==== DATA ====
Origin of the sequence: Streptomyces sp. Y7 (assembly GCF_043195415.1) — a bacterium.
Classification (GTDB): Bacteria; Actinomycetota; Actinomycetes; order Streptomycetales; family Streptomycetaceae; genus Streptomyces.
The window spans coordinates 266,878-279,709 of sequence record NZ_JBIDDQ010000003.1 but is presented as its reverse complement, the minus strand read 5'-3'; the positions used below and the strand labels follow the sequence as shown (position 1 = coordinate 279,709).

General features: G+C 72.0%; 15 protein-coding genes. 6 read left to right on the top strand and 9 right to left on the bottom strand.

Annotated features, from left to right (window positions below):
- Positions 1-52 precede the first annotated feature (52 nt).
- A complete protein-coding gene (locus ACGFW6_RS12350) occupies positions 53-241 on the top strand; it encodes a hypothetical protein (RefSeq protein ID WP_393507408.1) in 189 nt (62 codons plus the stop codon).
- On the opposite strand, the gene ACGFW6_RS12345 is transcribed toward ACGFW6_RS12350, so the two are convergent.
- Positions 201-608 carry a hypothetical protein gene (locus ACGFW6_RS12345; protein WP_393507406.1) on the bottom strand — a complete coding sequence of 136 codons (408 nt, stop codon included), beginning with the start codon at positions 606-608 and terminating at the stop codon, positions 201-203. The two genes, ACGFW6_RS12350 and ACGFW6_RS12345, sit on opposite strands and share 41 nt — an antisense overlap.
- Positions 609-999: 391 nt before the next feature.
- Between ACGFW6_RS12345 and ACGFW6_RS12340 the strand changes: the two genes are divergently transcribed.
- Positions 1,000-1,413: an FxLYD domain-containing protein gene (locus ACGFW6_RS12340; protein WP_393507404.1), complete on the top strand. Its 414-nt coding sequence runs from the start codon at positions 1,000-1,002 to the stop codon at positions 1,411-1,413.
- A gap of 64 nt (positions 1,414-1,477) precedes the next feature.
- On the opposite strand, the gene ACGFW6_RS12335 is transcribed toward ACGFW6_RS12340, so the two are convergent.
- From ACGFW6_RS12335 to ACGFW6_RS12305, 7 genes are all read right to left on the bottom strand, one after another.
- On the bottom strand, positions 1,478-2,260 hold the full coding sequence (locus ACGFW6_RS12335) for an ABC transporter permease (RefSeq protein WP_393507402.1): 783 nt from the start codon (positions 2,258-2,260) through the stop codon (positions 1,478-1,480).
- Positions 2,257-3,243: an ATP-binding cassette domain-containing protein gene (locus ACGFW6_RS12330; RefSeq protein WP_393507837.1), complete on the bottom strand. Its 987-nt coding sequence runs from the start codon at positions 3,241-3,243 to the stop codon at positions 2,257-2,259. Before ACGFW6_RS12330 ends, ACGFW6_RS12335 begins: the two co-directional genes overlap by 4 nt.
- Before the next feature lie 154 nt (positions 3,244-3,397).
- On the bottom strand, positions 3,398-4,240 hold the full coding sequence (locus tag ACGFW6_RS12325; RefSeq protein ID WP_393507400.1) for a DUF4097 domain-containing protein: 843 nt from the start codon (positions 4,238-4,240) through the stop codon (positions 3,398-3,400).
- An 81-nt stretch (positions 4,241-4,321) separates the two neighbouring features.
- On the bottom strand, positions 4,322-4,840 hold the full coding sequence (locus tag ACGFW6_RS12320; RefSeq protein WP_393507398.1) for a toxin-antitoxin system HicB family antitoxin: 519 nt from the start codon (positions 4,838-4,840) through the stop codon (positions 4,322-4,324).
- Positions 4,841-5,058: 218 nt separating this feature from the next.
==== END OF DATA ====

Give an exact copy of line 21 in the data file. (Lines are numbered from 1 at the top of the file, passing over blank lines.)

- On the bottom strand, positions 4,322-4,840 hold the full coding sequence (locus tag ACGFW6_RS12320; RefSeq protein WP_393507398.1) for a toxin-antitoxin system HicB family antitoxin: 519 nt from the start codon (positions 4,838-4,840) through the stop codon (positions 4,322-4,324).